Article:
Gary's News and views

Gary Streeter MP for South West Devon

Gary writes a weekly article which appears in the Plympton Plymstock and Ivybridge News in South West Devon. The articles are published here.


Thursday, 1 January 2015


It's all over again for another year. Put the fairy lights back in the attic and take the empties to the bottle bank. The focus switches to the New Year. Thank goodness we cannot see the future clearly.

One thing we can accurately predict is that 2015 will contain at least one general election, on 7th May to be precise. Now that we have five year fixed term Parliaments, the date is established years in advance. All of the pundits are predicting an election too close to call, a nail-biting result impossible to predict. Let me take you through the possible numbers to explain why.

In 2010 the Conservative Party got 36% of the national vote which resulted in 307 seats. You need 326 seats to have a majority of 2, so we fell short, hence the coalition with the Lib Dems whose 23% earned them 57 seats. Labour, under Gordon Brown slumped to 29% which delivered 258 seats. 

Since then we have had the arrival on the scene of a strengthened UKIP and a rejuvenated SNP in Scotland.

If current opinion polls are repeated in May, the Conservative and Labour Party will win about 33% of the vote each, representing a small swing to Labour, with some seats likely to turn from blue to red. The Lib Dems have collapsed to a consistent 8% and are likely to lose half of their seats. At a steady 15% UKIP are not predicted to win any seats, but most of us think that they will win maybe 4 or 5. Their real impact is likely to be in the contest between red and blue in the marginal seats.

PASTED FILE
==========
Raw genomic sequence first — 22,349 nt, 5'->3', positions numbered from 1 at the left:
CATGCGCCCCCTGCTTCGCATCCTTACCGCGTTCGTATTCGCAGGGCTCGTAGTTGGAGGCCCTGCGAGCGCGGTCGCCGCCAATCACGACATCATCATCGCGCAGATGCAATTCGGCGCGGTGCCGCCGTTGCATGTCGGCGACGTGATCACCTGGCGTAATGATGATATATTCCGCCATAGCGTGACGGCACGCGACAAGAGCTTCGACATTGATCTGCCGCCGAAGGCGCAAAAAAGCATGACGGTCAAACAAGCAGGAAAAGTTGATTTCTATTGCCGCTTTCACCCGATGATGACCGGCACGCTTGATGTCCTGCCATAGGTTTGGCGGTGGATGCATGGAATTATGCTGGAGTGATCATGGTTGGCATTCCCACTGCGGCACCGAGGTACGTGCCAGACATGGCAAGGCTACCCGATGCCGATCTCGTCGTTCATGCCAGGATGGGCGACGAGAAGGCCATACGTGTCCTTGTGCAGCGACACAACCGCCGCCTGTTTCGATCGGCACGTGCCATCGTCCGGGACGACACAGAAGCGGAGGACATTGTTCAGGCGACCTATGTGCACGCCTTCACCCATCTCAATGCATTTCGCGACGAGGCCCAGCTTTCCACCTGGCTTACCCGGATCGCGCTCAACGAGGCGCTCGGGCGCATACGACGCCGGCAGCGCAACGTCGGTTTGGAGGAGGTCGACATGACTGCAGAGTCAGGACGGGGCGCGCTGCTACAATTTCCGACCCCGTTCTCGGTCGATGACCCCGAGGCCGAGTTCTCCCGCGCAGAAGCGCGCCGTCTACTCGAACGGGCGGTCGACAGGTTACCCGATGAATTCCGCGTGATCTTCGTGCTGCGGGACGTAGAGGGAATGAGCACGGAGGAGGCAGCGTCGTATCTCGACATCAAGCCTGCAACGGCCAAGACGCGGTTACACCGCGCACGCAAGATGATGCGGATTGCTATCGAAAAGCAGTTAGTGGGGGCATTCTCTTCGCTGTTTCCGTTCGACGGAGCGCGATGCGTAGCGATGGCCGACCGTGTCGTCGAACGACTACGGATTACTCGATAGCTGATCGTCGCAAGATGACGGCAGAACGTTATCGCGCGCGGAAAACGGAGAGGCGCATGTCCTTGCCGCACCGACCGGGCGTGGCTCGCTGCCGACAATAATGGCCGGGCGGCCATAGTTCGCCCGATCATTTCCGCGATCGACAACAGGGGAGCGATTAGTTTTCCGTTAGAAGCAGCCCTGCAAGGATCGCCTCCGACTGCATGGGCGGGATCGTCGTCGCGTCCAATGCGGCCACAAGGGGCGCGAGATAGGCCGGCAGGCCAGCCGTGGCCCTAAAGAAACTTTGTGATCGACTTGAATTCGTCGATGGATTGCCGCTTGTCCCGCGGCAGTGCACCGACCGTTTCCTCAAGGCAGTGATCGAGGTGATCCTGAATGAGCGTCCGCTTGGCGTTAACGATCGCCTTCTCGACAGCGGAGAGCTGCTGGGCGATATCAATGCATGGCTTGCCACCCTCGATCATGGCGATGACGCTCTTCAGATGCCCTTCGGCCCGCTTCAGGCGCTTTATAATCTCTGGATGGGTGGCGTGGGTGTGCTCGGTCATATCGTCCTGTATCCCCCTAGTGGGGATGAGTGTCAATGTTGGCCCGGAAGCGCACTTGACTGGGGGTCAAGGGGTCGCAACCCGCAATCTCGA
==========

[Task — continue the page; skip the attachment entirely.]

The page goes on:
In Scotland it is now predicted that the SNP who had 6 Westminster seats in 2010 could win as many as 30 – mainly taking from Labour. What is the likely upshot of all this? 

Labour seats will probably increase, but not dramatically, especially when the SNP impact is factored in. Let's say they get up to 285 seats.   Lib Dems might be halved in number to 33. The Conservative team might be reduced to, say, 285. UKIP might have 4, the SNP 35.

Labour and Conservatives might well have a similar number of MPs. Neither can get to the magic 326 in coalition with one other party. Can a stable coalition be forged out of that result? 

It might all be very different. It is up to you. Happy New Year. 

posted by Gary @ 08:58